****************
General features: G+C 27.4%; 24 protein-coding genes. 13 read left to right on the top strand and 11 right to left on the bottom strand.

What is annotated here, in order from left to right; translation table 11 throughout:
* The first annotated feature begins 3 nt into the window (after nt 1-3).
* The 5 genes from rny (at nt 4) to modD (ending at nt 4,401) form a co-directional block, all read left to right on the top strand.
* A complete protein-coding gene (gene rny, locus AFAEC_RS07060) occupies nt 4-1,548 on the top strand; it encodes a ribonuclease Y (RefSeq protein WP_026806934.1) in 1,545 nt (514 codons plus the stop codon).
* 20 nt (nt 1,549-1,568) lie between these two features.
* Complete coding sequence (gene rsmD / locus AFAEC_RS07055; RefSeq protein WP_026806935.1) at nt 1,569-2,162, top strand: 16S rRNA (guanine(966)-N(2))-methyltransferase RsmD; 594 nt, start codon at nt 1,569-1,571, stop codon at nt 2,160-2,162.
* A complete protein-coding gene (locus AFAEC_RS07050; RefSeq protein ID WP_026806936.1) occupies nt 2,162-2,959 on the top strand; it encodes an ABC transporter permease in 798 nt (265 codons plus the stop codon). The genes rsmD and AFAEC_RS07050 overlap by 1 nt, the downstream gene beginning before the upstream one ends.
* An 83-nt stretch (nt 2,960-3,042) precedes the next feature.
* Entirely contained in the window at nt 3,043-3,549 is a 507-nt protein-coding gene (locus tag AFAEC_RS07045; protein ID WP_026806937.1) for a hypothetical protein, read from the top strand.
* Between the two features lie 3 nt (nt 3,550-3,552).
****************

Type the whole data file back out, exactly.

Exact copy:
General features: G+C 27.4%; 24 protein-coding genes. 13 read left to right on the top strand and 11 right to left on the bottom strand.

What is annotated here, in order from left to right; translation table 11 throughout:
* The first annotated feature begins 3 nt into the window (after nt 1-3).
* The 5 genes from rny (at nt 4) to modD (ending at nt 4,401) form a co-directional block, all read left to right on the top strand.
* A complete protein-coding gene (gene rny, locus AFAEC_RS07060) occupies nt 4-1,548 on the top strand; it encodes a ribonuclease Y (RefSeq protein WP_026806934.1) in 1,545 nt (514 codons plus the stop codon).
* 20 nt (nt 1,549-1,568) lie between these two features.
* Complete coding sequence (gene rsmD / locus AFAEC_RS07055; RefSeq protein WP_026806935.1) at nt 1,569-2,162, top strand: 16S rRNA (guanine(966)-N(2))-methyltransferase RsmD; 594 nt, start codon at nt 1,569-1,571, stop codon at nt 2,160-2,162.
* A complete protein-coding gene (locus AFAEC_RS07050; RefSeq protein ID WP_026806936.1) occupies nt 2,162-2,959 on the top strand; it encodes an ABC transporter permease in 798 nt (265 codons plus the stop codon). The genes rsmD and AFAEC_RS07050 overlap by 1 nt, the downstream gene beginning before the upstream one ends.
* An 83-nt stretch (nt 2,960-3,042) precedes the next feature.
* Entirely contained in the window at nt 3,043-3,549 is a 507-nt protein-coding gene (locus tag AFAEC_RS07045; protein ID WP_026806937.1) for a hypothetical protein, read from the top strand.
* Between the two features lie 3 nt (nt 3,550-3,552).